Social media is giving consumers a new outlet to vent their frustrations about companies whose online ordering and delivery services disappoint. In this article, Paul Galpin, Managing Director, P2P Mailing, examines how bad news can travel fast if delivery failings occur, and outlines how forward-thinking companies are turning to expert partners to protect brand reputation.
The growth of online retail has been matched by the growth of consumer expectation. Customers now presume that they will be able to order the product that they want at any time of the day, and for it to arrive promptly when they expect it. Companies are now preparing for the Christmas rush, when ordering levels rise and delivery is particularly important. Many will be hoping that they can improve on last year’s efforts; during December 2012, it was estimated that at least 225,000 parcels each day failed to arrive when promised.1
Those retailers that can’t produce high standards of delivery will be punished. Research shows that experiencing delays or delivery problems just twice or more would convince 87% of online shoppers to switch to another supplier.2 In addition, nearly two thirds of consumers cite poor delivery standards as the worst thing that can go wrong with online shopping.3
So, the message to retailers is clear: effective fulfilment and delivery processes are a must for retaining customers. If problems are experienced, consumers will simply make their purchases elsewhere.
But is that the only consequence of poor delivery standards?
As well as the growth of ecommerce, another product of the internet has been the evolution of social media. Whether it’s Facebook, Twitter or Pinterest, social media is now part of our everyday lives. Findings from UPS show that 84% of online shoppers use at least one social media website.4 And whilst social media has given consumers a ready-platform to share views and news, it has also provided a means for disgruntled shoppers to show their dissatisfaction with online retailers.
Our research shows that almost a quarter (23.5%) of respondents said that they had already used social media to complain about poor order and delivery services. In today’s time-pressured society, writing a letter or phoning a call centre to criticise a service takes time and requires a special effort. But access to social media is quick and easy via smartphones, tablets and laptops. These devices travel everywhere with consumers, and irritation with a company’s service standards can be instantly expressed.
And it appears that the inclination to use social media as a way to complain is becoming more popular. A survey for global insurer XL Group found that the majority of consumers surveyed expressed an increased willingness to use social media to complain. Indeed, more than one-third of survey respondents were more likely to use social media to complain to a company than a year ago.5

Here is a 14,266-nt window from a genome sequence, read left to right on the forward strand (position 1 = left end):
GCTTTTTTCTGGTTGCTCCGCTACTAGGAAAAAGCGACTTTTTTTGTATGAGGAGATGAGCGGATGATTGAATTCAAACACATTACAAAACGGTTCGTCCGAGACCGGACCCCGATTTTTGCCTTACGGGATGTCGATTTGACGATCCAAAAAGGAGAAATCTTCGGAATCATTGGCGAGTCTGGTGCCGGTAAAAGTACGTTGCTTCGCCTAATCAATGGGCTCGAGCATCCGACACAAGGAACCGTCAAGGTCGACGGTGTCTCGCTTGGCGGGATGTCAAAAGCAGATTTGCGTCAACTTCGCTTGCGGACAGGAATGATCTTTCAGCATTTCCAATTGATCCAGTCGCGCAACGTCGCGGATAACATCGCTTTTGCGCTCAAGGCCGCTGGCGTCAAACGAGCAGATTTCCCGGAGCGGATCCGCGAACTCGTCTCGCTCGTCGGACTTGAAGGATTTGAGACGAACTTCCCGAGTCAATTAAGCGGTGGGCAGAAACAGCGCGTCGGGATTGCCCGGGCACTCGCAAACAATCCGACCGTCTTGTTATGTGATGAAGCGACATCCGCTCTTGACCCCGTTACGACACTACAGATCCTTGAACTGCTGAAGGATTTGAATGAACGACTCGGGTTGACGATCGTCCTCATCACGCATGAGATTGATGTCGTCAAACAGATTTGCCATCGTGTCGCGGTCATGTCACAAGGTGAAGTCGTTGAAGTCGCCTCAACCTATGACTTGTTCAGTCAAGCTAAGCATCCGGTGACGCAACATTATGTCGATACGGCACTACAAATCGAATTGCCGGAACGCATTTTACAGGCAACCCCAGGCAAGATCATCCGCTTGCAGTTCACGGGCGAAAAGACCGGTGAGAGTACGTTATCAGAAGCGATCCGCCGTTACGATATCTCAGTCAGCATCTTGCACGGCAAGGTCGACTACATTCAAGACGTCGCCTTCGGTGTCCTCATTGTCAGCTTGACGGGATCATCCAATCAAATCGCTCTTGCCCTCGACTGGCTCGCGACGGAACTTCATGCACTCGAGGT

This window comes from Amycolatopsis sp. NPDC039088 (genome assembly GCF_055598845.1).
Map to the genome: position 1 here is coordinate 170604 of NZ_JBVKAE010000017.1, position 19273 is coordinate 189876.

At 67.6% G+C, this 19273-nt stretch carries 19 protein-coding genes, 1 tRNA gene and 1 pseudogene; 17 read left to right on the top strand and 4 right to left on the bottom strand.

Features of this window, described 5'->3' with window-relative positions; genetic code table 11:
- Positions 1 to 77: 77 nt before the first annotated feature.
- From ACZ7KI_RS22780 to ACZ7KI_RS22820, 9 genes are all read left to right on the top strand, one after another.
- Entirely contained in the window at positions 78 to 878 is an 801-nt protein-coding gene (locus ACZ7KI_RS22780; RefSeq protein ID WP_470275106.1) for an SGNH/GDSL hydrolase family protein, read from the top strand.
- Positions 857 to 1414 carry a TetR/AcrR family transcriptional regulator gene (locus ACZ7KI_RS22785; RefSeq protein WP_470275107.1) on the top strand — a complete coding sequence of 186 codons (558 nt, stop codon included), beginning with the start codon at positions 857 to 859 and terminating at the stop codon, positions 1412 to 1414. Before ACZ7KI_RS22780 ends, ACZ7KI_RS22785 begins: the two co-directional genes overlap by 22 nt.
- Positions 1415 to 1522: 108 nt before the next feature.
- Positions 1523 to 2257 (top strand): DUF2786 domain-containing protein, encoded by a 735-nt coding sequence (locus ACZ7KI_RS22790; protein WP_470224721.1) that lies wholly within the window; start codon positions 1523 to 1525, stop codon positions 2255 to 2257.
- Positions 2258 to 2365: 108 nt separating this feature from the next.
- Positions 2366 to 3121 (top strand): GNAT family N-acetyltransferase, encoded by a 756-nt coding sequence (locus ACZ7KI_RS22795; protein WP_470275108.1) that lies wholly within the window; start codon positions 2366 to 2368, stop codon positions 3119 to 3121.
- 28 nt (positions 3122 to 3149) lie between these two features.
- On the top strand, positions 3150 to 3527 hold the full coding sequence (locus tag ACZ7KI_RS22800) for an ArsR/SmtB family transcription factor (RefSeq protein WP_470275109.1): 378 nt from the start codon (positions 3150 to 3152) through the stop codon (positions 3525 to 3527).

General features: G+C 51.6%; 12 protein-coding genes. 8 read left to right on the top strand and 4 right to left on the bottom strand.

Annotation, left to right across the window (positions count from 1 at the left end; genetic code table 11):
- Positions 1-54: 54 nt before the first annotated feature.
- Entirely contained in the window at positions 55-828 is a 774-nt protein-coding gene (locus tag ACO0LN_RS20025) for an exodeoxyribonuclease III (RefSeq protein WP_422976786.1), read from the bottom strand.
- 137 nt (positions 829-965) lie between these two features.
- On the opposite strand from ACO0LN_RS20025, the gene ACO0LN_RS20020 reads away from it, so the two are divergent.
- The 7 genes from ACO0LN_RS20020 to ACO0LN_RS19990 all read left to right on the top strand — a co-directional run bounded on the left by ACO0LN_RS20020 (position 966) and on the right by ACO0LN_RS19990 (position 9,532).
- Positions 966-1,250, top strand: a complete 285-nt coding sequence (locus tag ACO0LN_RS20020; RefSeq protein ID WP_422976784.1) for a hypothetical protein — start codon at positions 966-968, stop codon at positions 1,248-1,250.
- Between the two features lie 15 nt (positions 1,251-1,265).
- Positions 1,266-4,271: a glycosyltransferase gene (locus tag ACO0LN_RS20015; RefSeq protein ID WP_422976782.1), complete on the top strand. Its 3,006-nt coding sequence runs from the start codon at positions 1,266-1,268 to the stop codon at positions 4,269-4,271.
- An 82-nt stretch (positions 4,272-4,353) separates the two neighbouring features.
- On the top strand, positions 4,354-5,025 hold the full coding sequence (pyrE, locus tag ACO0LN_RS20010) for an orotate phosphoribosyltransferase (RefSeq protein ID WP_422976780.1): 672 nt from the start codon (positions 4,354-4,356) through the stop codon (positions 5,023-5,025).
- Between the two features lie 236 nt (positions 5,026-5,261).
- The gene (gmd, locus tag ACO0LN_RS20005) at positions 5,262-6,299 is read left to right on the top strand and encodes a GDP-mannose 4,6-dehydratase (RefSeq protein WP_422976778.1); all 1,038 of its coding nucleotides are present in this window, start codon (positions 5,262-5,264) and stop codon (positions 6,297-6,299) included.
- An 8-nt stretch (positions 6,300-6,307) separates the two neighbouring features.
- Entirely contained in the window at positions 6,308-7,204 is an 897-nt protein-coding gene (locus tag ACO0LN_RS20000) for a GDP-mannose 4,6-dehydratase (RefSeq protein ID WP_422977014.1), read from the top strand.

For retailers, the implications of these trends are serious.
By using social media to comment about poor service, consumers are immediately broadcasting this message to followers/friends. This means that potentially thousands of prospective customers have been given a negative view of the company from the outset, with the risk that they buy elsewhere.
Fulfilment and delivery excellence is recognised as essential to customer satisfaction, therefore it is critical that a secure and efficient infrastructure is in place to ensure goods get to consumers at the specified time. Failure to deliver promptly could mean that retailers lose the customers that they have disappointed, but they could also alienate a raft of potential customers that they haven’t even yet engaged with.
In a time of increased competition, online retailers can ill-afford to lose customers, whether they are existing or prospective. Forrester Research predicts that the UK online retail market will grow by 10% per year from £40bn in 2012 to £64bn in 2016. As the percentage of online sales has grown, so has the level of competition6 meaning that an alternative supplier is only a click away.
Prevention is better than cure
However, when it comes to complaining to companies directly it’s easy to see why social media is a popular channel. In an experiment conducted by the BBC’s The One Show, five different companies were contacted using email and twitter and asked to respond about a problem. All five replied faster, and in a more personalised manner, to the tweets. The fastest response to a Twitter query was 3 minutes, whereas after 24 hours only one company had replied to email.7
Indeed, research has found that 68% of customers who posted a negative comment or review via social media were contacted by the retailer. Of these 34% went on to delete their original post, 33% were mollified and posted a positive review and 18% became a loyal customer and bought more.8